Trump Pick for Nevada Senate Faces Tough dominant Challenge
Last August, Donald Trump made a seemingly low-risk bet in the gambling capital of America.
He endorsed Adam Laxalt in Nevada’s dominant for a competitive U.S. Senate seat. In many ways, Laxalt was an obvious choice. He not only was a co-chair of Trump’s 2020 campaign in Nevada, he was one of the most noticeable voices supporting efforts to overturn Joe Biden’s election victory. He’s also a descendant of GOP royalty, with a grandfather, Paul Laxalt, who was a governor and U.S. Senator for Nevada, and a father, Pete Domenici, who was a U.S. Senator for New Mexico until 2009. Laxalt, a former state attorney general, had nearly a 40-point rule in the surveys, leaving many to believe he was the only viable candidate to take on the Democratic incumbent, Catherine Cortez Masto.
“He is strong on obtain Borders and defending America against the drastic Left,” Trump said in a statement. “Adam has my Complete and Total Endorsement!”
But with less than two weeks until the June 14 dominant, Trump’s bet has turned into more of a crap shoot.
Nevada Republican Senate candidate Adam Laxalt speaks during a rally with Florida Gov. Ron DeSantis at Stoney’s Rockin’ Country in Las Vegas, on April 27, 2022.
Ellen Schmidt—Las Vegas Review-Journal/AP
That’s because of Sam Brown, a retired Army Captain whose confront produces the scars of an IED ambush in Afghanistan, who has managed to turn the race into one of the most competitive GOP primaries in the nation. Running something of an insurgent campaign, Brown has found success portraying Laxalt’s sustain from GOP strength players like Trump, Florida Gov. Ron DeSantis, and Sen. Ted Cruz of Texas as a sign that he’s too entrenched in a party that could use some fresh blood.
“Working-class Nevadans and Americans need someone who will be a champion for them in D.C.,” Brown tells TIME. “The career politicians have served themselves long enough.”
Last month, in a remarkable blow to Laxalt’s campaign, the Nevada Republican Party endorsed Brown in the eight-way dominant. Brown has also won several Republican straw surveys, including in Clark County, the largest in the state. And he’s raised more than a million dollars in each of the last three fundraising quarters. “That doesn’t sound like a lot for many states, but in Nevada, that’s a lot of money,” Jon Ralston, an expert on Nevada politics and the CEO of The Nevada Independent, a news site, tells TIME.
While Laxalt has nevertheless raised more, Brown has picked up four times as many small dollar donations and has spent more on television advertising. There are signs that Laxalt’s supporters are getting nervous. The powerful conservative political action fund Club for Grown is spending nearly $850,000 to run attack ads against Brown until the dominant. “You don’t come in and start spending a fortune against someone unless the guy you’re supporting is worried,” says Ralston.
The tightening race is a sign of the shifting political dynamics in Nevada, where the Republican grassroots is thirsty for an outsider. Democrats currently control the governor’s mansion, the statehouse, and both senate seats. (Cortez Masto took over her seat in 2017 from Democrat Harry Reid, who held it for 30 years.)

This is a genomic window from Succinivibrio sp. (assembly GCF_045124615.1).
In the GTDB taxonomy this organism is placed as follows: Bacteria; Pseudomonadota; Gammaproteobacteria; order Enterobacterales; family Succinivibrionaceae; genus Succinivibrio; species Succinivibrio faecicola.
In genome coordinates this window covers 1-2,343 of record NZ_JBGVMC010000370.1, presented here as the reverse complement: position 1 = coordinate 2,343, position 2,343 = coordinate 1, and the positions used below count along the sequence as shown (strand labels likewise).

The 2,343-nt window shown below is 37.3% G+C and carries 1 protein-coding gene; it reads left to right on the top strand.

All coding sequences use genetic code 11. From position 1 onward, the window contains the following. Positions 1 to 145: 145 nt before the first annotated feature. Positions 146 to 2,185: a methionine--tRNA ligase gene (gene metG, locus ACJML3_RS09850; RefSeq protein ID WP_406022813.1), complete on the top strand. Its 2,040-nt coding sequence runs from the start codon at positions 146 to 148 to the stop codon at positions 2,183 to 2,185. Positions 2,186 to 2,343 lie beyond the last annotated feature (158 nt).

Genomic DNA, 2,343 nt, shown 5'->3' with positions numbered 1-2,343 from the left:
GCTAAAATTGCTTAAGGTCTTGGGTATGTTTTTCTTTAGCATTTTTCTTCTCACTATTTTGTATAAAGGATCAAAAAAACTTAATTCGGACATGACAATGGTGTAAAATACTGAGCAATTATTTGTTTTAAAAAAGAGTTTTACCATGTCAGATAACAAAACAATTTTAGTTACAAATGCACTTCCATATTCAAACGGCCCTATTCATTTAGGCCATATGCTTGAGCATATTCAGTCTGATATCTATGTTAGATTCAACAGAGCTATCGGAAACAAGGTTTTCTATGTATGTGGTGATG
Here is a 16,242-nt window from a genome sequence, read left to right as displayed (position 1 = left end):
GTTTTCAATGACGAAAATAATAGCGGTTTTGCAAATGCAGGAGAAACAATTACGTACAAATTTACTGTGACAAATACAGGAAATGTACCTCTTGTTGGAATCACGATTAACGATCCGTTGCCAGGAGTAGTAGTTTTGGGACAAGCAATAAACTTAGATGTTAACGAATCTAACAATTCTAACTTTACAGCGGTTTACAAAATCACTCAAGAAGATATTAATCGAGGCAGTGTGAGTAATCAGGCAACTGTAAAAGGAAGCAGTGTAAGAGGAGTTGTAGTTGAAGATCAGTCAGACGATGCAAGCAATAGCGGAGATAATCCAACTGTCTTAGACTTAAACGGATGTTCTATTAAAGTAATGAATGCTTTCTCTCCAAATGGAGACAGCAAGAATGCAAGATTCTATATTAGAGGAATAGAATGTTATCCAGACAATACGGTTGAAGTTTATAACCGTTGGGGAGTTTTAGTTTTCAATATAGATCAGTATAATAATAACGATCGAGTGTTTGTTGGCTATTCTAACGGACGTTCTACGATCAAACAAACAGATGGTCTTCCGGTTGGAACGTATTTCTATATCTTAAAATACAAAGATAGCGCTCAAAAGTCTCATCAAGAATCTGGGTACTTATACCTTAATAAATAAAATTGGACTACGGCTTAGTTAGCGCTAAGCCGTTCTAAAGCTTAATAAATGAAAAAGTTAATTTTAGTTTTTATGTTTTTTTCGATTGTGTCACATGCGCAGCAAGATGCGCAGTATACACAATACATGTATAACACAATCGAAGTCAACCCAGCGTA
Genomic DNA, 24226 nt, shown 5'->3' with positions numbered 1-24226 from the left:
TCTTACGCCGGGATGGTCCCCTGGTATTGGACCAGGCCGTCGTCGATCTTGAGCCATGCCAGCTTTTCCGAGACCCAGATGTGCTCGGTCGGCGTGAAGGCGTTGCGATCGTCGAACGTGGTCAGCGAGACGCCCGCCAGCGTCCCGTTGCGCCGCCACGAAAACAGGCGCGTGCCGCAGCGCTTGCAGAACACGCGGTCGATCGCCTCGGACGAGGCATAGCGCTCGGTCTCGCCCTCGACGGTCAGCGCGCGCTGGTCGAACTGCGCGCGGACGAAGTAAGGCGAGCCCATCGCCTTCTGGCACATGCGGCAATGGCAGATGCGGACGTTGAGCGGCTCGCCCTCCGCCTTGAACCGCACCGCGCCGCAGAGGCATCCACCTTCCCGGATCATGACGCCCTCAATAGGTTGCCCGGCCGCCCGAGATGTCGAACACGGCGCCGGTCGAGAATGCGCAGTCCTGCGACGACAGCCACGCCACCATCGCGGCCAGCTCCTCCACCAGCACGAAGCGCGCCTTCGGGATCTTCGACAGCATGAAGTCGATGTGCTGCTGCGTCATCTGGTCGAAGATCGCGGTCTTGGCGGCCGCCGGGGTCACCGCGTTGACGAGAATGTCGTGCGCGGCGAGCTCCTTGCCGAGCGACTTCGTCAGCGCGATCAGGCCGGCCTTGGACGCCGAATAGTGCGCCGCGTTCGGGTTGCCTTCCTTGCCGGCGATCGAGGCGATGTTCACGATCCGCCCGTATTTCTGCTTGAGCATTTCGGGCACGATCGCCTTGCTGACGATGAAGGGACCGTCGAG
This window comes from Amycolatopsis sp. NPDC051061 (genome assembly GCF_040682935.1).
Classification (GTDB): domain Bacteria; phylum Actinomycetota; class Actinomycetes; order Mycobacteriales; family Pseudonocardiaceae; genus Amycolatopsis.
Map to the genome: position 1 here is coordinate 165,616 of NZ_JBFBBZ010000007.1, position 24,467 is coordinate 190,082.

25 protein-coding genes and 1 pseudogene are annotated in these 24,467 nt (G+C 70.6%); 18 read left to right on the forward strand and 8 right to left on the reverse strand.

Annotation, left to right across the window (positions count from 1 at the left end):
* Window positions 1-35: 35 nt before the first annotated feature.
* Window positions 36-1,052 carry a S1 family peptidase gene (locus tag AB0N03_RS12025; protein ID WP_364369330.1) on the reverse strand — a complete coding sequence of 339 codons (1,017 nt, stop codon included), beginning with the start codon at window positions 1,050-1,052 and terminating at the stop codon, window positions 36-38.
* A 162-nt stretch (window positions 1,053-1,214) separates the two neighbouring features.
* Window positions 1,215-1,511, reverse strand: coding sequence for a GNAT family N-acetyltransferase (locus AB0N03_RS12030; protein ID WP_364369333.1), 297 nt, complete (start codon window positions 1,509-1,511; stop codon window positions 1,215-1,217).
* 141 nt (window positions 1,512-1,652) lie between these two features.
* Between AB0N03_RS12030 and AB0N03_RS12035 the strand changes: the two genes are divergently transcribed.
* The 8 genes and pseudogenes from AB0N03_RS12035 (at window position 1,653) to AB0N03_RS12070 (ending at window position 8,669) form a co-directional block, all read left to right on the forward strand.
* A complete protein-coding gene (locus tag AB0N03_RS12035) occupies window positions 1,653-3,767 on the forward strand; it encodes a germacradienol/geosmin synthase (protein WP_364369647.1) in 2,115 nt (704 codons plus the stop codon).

While Biden won Nevada in 2020, he and his party are now struggling with low approval ratings. National Republicans see a strong opportunity to turn that blue seat red, and many agree with Trump that Laxalt is their best shot.
“There’s a lot of institutional roadblocks against Sam Brown,” says a Republican consultant who has worked with Brown’s campaign and requested anonymity to speak more freely. “Despite all that, he’s nevertheless breaking by. I think that shows that there’s something happening in Nevada.”
A loyal MAGA foot soldier
Laxalt, 43, was born in Reno, but he grew up mostly in the Washington, D.C. area. He attended a private school in Alexandria, Virginia, and went on to earn both a bachelor’s degree and a law degree from Georgetown University. After graduating, he worked in the Bush administration for John Bolton, who was an undersecretary of state at the time, and then for U.S. Senator John Warner of Virginia. He also served in the Navy’s JAG Corps, with stints in Italy and Iraq. In 2014, Laxalt left Washington for Reno, where he joined a law firm and ran for attorney general—and won. He held that office until 2018, when he lost a bid for governor to Democrat Steve Sisolak.
In 2020, Laxalt co-chaired Trump’s re-election campaign in the pivotal swing state. He proved himself to be a loyal MAGA foot soldier, trying to block the state from counting mail-in ballots from Clark County, which includes Democratic-leaning Las Vegas. After Biden was declared the state’s winner, Laxalt spread conspiracy theories about the outcome, claiming without evidence that there was extensive voter fraud in Nevada. He then tried to get the election results tossed out.
Then Nevada Attorney General Adam Laxalt speaks during a news conference outside of the Clark County Election Department in North Las Vegas on Nov. 8, 2020.
“There’s no question they rigged the election,” Laxalt said last August. Indeed, he has already gestured that he might preemptively challenge the 2022 election outcome. Over the last year, Nevada has expanded mail voting by sending all eligible registered voters a ballot in the mail. Laxalt has lambasted absentee ballots as rife with fraud, already though there’s no evidence that the voting method comes with additional security risks.
While Laxalt’s efforts earned him Trump’s loyalty, and helped him draw the sustain of other GOP heavy hitters, Brown and others argue he’s a flawed candidate who can’t win in November.